Page 34 - Jewish Book Annual Volume 43

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22
JEW ISH BOOK ANNUAL
no longer — as it is on the first night — perfectly full, it still looks
so to the naked eye, and a nearly full moon when low in the sky
can seem big indeed . Much less accu ra te in Y ehoshua’s
description, however, is the simultaneity of sunset and moonrise.
In fact, already on the first night of Passover the full moon rises
in Israel, as it does throughout the northern hemisphere, later
than the setting of the sun. According to
The Nautical Almanac,
for
example, on April 14, 1976, which was the first night of Passover
that year
(A Late Divorce
is set in the middle to late seventies), at a
latitude of 33 degrees north (that of Acre, where Kaminka’s mur­
der takes place), sunset occurred at 18:28 and moonrise at 18:48.
On the second night of Passover, moreover, the difference is
much greater: in 1976 it was exactly an hour-and-a-half, the sun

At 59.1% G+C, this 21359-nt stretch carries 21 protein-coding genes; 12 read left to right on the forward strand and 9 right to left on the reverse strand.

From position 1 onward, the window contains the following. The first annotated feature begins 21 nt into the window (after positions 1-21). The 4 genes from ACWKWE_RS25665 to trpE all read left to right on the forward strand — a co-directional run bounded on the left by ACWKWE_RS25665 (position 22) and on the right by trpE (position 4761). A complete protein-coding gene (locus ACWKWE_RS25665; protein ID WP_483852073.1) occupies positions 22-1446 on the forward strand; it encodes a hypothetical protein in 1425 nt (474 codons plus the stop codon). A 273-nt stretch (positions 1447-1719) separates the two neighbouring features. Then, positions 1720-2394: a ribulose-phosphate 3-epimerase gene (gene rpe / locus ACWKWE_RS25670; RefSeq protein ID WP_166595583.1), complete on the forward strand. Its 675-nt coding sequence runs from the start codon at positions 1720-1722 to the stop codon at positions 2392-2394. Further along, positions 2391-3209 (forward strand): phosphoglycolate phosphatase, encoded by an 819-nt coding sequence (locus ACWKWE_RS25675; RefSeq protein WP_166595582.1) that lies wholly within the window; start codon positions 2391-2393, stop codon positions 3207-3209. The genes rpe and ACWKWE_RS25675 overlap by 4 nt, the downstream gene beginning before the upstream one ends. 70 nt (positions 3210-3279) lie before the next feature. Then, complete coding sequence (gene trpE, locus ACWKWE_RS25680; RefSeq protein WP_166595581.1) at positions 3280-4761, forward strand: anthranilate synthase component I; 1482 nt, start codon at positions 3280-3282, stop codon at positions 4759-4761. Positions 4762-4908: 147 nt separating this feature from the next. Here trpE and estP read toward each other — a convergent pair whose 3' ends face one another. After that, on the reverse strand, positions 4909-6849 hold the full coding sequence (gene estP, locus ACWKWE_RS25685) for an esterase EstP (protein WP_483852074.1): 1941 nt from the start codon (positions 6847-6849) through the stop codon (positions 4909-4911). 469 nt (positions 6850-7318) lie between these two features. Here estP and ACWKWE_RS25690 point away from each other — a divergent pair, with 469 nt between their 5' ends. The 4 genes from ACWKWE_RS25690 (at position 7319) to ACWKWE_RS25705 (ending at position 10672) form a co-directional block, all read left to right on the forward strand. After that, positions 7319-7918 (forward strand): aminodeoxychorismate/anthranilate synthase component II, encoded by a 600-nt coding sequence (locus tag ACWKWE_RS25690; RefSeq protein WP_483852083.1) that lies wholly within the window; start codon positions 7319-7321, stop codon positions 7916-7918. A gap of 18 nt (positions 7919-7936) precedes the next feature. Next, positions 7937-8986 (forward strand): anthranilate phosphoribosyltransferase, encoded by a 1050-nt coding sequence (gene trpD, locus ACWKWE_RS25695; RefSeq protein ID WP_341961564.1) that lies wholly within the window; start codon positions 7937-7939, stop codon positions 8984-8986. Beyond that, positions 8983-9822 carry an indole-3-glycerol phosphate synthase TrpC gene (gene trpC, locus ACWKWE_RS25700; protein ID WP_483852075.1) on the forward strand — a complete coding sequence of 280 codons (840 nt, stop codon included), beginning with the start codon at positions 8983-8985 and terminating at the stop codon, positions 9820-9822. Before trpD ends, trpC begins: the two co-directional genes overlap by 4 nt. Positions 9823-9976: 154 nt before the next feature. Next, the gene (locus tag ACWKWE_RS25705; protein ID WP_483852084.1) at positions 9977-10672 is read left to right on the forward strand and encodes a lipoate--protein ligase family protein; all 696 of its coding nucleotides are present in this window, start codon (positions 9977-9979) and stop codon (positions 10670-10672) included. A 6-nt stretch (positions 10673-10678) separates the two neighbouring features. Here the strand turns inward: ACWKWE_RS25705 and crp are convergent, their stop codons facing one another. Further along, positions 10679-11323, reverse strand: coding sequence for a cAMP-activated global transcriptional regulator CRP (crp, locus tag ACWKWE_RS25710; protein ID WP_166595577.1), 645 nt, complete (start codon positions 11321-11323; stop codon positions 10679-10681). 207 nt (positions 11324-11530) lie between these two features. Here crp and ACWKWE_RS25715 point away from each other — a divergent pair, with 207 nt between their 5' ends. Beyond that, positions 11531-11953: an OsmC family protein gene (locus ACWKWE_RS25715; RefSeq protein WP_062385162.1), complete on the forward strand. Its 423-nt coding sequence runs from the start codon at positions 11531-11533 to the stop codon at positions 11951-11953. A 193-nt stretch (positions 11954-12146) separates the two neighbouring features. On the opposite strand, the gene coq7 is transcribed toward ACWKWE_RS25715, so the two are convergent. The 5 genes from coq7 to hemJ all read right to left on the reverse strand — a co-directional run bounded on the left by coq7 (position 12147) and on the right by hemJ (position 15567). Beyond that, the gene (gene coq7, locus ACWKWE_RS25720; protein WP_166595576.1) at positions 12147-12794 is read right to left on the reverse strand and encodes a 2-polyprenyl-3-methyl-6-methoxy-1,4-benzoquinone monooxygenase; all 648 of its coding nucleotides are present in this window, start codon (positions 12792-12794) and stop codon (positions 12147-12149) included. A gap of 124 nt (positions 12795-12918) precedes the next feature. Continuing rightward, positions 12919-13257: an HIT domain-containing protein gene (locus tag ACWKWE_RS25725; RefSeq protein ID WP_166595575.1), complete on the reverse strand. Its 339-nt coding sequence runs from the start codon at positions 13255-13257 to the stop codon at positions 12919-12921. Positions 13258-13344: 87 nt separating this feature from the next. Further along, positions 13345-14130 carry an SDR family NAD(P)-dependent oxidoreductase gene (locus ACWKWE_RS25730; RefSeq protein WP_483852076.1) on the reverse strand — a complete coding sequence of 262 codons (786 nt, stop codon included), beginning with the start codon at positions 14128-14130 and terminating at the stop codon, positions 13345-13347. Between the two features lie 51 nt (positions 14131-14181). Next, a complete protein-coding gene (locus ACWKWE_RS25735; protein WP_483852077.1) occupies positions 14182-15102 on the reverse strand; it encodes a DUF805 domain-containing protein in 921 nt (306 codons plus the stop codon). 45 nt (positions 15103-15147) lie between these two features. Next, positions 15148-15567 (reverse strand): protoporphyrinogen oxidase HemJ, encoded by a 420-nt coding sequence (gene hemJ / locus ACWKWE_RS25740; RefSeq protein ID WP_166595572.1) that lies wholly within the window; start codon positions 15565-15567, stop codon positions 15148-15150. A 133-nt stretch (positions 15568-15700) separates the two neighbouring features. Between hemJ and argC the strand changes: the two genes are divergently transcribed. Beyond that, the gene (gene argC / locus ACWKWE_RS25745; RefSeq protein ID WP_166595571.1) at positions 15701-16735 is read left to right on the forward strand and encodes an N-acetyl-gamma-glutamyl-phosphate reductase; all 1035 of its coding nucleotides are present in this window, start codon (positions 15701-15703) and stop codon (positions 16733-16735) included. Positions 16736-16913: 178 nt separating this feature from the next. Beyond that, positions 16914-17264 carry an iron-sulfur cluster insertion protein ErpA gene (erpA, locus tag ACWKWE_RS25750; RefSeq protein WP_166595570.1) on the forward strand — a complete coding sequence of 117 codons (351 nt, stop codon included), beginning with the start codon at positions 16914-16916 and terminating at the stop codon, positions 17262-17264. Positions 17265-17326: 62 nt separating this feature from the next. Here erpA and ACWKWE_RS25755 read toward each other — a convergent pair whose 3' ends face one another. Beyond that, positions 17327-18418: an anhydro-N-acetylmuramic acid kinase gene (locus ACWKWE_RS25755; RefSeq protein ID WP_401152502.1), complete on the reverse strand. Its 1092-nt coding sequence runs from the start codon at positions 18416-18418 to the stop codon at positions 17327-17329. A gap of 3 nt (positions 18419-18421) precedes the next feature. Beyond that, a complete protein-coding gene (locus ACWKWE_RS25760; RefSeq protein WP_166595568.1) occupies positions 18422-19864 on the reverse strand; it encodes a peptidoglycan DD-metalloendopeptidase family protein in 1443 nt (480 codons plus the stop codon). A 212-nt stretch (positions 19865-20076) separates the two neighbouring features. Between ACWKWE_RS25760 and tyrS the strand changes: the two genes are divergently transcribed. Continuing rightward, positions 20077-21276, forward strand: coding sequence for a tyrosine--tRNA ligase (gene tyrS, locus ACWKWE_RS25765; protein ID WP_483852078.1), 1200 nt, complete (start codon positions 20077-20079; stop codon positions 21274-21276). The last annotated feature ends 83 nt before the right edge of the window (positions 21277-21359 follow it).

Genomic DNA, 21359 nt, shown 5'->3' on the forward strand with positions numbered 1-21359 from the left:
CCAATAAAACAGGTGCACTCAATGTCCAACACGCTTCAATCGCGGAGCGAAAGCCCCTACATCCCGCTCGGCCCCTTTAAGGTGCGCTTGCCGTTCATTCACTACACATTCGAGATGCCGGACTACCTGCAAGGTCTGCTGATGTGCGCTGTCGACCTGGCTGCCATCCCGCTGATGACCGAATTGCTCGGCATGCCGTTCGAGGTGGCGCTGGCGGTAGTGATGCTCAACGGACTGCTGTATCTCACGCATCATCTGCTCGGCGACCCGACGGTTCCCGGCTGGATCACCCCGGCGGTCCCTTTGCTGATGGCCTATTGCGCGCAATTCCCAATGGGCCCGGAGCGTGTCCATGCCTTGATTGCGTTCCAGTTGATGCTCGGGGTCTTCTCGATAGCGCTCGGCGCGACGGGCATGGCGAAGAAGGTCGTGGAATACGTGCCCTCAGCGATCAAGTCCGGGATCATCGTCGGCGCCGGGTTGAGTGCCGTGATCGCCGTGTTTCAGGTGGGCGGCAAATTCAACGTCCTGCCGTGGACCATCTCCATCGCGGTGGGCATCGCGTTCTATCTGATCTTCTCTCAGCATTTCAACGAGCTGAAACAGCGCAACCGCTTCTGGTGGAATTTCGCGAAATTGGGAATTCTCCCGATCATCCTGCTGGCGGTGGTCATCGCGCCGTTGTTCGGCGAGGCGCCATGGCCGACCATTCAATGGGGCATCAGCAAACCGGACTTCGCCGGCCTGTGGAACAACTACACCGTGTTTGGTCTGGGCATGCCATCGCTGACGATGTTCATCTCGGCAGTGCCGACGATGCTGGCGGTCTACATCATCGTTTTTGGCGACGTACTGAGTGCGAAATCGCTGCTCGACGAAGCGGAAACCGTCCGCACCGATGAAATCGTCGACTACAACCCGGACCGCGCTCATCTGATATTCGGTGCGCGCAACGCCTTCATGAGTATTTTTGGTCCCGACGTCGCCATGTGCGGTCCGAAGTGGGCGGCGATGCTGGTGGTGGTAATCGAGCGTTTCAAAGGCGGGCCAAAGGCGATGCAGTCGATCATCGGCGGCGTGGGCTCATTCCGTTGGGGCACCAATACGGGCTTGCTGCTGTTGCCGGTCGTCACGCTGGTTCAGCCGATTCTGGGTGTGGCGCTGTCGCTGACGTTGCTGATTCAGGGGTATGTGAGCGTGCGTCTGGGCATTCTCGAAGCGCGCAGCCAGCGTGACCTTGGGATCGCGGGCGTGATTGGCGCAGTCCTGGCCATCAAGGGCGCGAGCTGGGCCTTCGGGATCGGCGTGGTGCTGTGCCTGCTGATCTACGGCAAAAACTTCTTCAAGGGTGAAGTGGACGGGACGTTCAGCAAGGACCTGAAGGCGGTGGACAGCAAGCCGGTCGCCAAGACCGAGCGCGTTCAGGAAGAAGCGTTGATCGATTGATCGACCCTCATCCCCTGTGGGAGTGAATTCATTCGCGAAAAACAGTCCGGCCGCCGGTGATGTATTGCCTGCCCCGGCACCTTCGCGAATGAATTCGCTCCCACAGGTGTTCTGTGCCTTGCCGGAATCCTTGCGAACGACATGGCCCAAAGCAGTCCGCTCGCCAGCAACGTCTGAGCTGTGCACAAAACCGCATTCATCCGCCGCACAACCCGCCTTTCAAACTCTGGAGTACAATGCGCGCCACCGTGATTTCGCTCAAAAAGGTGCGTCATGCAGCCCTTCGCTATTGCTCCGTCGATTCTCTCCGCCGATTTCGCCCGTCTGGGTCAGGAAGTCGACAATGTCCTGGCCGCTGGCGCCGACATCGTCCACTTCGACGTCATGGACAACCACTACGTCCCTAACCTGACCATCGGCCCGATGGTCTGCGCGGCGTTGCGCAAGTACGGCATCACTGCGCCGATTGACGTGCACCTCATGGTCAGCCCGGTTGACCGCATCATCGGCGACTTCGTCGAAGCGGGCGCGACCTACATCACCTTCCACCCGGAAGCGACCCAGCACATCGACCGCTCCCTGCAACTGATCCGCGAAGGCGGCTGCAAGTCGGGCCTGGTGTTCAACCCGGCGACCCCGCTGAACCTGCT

setting at 18:29 and the moon rising at 19:59. Thus, the conjunc­
tion of the two events in Yehoshua’s novel is an out-and-out im­
possibility.*
Nearly a year later, while translating Amos Oz’s
A Perfect Peace
* Although the moon when full is at an angle of 180 degrees to the sun, measured
through the center o f the earth, so that seemingly one should set precisely as
the other is rising, an observer in Jerusalem or New York will always see the
full moon rise later, the exact difference in time between the two events vary­
ing with the latitude and time o f year. The reasons for this is that, as the moon
is both smaller than the earth and much closer to it than the sun, its rays at
moonrise strike the earth more obliquely than the sun’s. Thus, in the diagram
below, when the sun is seen setting by an observer at A the full moon is seen
rising at B, and will not be observed to rise at A until the earth has completed
several more degrees o f its revolution, as indicated by the direction o f the ar­
row. On the following night, when the moon has begun to wane, it will be ob­
served to rise at C when the sun is setting at A, and the observer at A will have
to wait much longer to see it.
A B